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Liver Cancer Pain


Liver cancer pain can occur from the liver, when it contains cancer. The liver lies under the diaphragm in the right upper abdominal cavity. A shiny peritoneum membrane covers the largest surface of the liver. At the same time the peritoneum membrane contains a lot of nerve endings. The liver enlarges because of a new cancerous growth in it. These nerve endings get stretched and all of a sudden report pain. The cancerous growth can be from another cancer in the body. The physician calls it then “secondary liver cancer” or metastasis.

However, if the cancer originates in the liver, the term for the tumor is “primary liver cancer” or simply liver cancer.


Above all, weight loss and right upper abdominal pain are the most common symptoms of liver cancer. The physician can feel a mass in the right upper abdomen.

There often is also a fever without any apparent infection. However, in the beginning of this disease it can be a challenge to the doctor to make the diagnosis. Ultrasound, CT and MRI scan help in the diagnosis.  Blood tests, which show elevated liver enzymes, are also helpful. Certainly, an ultrasound guided liver biopsy allows the pathologist to make the diagnosis. A high percentage of patients with liver cancer had cirrhosis of the liver before. The cancer developed as a result of the chronic irritation in the tissue from the cirrhosis. Cirrhosis of the liver can be on the basis of alcohol abuse first. Second, cirrhosis can be due to chronic hepatitis (hepatitis B or C). Additionally cirrhosis can be due to primary sclerosing cholangitis.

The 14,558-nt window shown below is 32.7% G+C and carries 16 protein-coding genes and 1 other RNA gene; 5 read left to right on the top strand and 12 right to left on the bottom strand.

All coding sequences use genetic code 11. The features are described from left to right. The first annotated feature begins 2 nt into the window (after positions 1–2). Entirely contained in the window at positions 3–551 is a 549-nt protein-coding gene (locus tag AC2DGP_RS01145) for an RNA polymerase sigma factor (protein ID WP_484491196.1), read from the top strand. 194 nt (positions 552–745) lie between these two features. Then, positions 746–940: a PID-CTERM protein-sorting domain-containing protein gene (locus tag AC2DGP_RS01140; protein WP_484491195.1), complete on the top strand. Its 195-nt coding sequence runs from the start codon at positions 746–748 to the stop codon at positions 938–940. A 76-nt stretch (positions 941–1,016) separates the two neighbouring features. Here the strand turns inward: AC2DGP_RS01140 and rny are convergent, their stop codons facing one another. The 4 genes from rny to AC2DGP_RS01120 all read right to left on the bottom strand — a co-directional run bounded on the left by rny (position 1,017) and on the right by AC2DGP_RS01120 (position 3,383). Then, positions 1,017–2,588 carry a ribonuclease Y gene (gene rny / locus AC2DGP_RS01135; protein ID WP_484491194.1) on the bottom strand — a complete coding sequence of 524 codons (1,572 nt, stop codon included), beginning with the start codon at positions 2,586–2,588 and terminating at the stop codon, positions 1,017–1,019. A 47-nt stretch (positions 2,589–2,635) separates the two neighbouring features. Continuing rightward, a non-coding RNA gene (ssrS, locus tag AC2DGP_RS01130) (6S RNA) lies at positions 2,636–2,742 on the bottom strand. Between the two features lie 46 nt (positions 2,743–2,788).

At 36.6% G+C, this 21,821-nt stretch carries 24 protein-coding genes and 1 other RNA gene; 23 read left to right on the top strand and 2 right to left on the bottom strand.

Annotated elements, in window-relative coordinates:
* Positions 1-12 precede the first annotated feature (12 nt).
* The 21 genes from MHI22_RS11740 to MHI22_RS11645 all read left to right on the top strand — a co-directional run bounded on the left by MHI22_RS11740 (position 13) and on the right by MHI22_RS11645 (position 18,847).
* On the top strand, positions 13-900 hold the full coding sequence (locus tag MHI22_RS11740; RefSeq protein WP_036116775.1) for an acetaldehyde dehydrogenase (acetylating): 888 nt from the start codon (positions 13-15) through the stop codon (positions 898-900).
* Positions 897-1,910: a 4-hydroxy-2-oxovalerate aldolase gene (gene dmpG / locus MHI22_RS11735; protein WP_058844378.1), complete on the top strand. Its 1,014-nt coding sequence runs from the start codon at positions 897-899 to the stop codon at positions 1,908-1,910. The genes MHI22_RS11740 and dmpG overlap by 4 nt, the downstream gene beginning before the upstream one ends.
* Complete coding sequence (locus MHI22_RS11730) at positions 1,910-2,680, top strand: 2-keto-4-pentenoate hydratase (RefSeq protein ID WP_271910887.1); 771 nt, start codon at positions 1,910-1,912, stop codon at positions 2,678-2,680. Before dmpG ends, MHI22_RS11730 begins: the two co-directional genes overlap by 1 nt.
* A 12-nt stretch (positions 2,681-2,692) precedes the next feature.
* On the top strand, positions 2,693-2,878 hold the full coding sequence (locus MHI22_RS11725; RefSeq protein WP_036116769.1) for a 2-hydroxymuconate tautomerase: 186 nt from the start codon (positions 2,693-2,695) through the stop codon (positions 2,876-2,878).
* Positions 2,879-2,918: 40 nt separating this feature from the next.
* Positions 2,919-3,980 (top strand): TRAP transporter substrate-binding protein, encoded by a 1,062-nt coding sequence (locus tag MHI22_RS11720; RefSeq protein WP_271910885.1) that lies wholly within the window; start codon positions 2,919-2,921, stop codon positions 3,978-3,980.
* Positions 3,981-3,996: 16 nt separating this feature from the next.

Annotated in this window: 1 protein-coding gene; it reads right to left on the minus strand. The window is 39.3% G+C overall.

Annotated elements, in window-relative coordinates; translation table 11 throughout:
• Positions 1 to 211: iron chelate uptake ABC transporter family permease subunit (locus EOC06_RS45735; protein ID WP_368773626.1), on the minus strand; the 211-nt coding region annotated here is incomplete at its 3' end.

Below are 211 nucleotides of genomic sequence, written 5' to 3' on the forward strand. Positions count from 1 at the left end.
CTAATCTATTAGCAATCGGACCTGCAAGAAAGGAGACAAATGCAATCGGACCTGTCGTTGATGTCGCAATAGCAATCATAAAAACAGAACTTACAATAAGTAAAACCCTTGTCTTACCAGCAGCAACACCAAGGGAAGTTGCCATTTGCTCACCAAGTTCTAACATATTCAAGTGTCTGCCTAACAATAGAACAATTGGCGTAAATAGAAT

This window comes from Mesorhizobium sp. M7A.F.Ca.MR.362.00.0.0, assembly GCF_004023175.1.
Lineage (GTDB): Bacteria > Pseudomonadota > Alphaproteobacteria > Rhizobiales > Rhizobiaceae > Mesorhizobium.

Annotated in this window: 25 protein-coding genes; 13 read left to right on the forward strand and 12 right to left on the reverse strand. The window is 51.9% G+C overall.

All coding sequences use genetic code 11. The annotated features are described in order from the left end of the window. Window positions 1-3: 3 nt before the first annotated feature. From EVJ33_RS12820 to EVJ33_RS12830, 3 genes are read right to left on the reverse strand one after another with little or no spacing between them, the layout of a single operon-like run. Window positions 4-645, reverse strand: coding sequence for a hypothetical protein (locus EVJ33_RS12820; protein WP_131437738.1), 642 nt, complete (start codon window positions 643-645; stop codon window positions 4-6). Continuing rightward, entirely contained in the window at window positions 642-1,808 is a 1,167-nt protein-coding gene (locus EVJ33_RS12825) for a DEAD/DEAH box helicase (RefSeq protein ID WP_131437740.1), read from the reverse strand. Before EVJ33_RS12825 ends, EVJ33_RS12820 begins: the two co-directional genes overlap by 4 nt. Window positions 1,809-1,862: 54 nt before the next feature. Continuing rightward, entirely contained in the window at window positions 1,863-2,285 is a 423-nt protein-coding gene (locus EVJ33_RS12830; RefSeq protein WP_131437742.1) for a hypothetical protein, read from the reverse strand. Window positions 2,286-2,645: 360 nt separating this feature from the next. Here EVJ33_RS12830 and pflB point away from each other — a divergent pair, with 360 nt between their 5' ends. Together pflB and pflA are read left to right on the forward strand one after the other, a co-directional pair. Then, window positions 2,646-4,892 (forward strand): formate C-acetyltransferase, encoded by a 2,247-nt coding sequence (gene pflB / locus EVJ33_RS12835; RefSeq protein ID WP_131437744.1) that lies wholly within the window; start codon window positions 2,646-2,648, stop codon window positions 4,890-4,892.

Like with any other cancer the oncologist performs tests to see which cancer stage the patient is in. Unfortunately, as there are no early warning signs, the patient often is already in a late stage at the time of diagnosis. Treatment consists of chemotherapy. Details about this are in the liver cancer chapter. With leukemia or Hodgkins lymphoma the liver metastases can occur secondarily. The physician treats the primary leukemia or lymphoma with appropriate combination chemotherapy.

Further details regarding liver cancer can be found under this link in another chapter.


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Last modified: August 30, 2018

This outline is only a teaching aid to patients and should stimulate you to ask the right questions when seeing your doctor. However, the responsibility of treatment stays in the hands of your doctor and you.